Is Vitamin-Enhanced Water Better For You Than Regular Water?

From TIME - January 10, 2018

Water used to come in just one flavor: plain.

But it wasnt long before entrepreneurs saw an opportunity for H2O 2.0. If plain water is good for you, then water enhanced with vitamins, minerals and electrolytes must be even healthierright?

Not quite. Most of the claims are marketing ploys to sell water at a higher price, says Bonnie Liebman, director of nutrition at the Center for Science in the Public Interest, a consumer advocacy group. They are not about scientific evidence, and not about the publics health.

But that hasnt stopped people from buying it. Sales of bottled water in the U.S. increased more than 6% to $15 billion in 2015, according to a report from the market research agency Mintel, and much of that interest came from water enhanced with vitamins.

These types of nutritional watersincluding Vitaminwater, Propel and Lifewtr made by beverage giants Coca-Cola, Pepsi and smaller start-upsare enhanced with everything from vitamins, minerals and other seemingly healthy additives such as electrolytes. They come in every flavor and color: even blk.water, a murky beverage that claims to contain fulvic acid and other minerals from soil, aquatic environments and sediment.

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The implied message behind boosted waters like these is that drinking them can give you more of whats good for your body. But its worth looking closely at whats in the water and why. Electrolytes, for example, are added to some waters (like Lifewtr) simply for taste, and arent present in large enough quantities to likely make much of a health impact.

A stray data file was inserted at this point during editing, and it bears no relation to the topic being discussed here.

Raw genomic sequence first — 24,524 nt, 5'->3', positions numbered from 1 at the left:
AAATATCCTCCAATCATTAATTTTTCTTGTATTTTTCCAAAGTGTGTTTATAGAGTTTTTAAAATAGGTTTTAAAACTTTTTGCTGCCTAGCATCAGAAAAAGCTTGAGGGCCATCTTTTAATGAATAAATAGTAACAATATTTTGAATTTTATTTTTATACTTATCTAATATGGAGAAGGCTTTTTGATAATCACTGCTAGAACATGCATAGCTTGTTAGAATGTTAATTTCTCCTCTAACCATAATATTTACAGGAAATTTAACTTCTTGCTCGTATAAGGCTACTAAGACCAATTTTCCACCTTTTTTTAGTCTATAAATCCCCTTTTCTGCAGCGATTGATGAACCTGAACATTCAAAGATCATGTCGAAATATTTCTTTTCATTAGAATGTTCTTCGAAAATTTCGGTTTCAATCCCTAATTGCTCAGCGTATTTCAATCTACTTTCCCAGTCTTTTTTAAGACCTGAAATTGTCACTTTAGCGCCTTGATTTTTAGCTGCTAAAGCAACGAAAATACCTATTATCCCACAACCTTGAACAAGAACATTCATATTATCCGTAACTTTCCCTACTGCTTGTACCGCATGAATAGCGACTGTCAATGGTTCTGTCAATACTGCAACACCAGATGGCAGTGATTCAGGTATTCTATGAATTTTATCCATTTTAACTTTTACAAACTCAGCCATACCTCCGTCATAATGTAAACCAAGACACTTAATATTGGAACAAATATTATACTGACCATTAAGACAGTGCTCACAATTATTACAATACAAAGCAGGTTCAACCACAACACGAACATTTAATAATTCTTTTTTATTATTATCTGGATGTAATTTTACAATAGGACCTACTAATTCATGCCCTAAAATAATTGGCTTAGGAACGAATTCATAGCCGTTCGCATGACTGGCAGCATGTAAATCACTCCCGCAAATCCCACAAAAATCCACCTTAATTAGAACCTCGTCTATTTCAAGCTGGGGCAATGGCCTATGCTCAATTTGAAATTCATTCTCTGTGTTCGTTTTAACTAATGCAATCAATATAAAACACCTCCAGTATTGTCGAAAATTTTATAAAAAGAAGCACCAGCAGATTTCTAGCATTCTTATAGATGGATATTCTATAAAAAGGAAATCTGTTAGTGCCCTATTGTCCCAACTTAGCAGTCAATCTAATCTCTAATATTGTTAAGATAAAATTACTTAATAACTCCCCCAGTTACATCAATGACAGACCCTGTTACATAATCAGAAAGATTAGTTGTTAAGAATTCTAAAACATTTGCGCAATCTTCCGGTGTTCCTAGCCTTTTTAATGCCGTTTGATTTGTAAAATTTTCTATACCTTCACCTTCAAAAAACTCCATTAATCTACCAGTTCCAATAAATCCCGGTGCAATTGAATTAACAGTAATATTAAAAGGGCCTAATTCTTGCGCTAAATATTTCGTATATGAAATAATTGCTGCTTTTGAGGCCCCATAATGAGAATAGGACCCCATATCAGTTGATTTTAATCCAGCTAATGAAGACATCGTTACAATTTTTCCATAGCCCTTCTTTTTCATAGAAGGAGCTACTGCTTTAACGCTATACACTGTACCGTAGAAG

Plus, most Americans get the nutrients they need from their diet, nutrition experts say. Its also possible to get too much of a good thing, says Alice Lichtenstein, professor of nutrition science and policy at Tufts University and director of the cardiovascular nutrition lab. If we exceed the recommended daily allowance [of vitamins and nutrients], there is no indication that will increase our capacity, she says. I havent seen any compelling evidence to indicate a benefit to willy-nilly drinking of supplement water.

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Courts have taken notice, making it clear that enhanced waters cant promise the world when it comes to health claims. In 2015, a judge ruled in a New York and California case against Coca-Cola, which makes Vitaminwater, and determined that the company could no longer claim that their waters could support optimal metabolic function with antioxidants that may reduce the risk of chronic diseases or contribute to an active lifestyle by promoting healthy, pain-free functioning of joints, or that they promote optimal functioning of the immune system.


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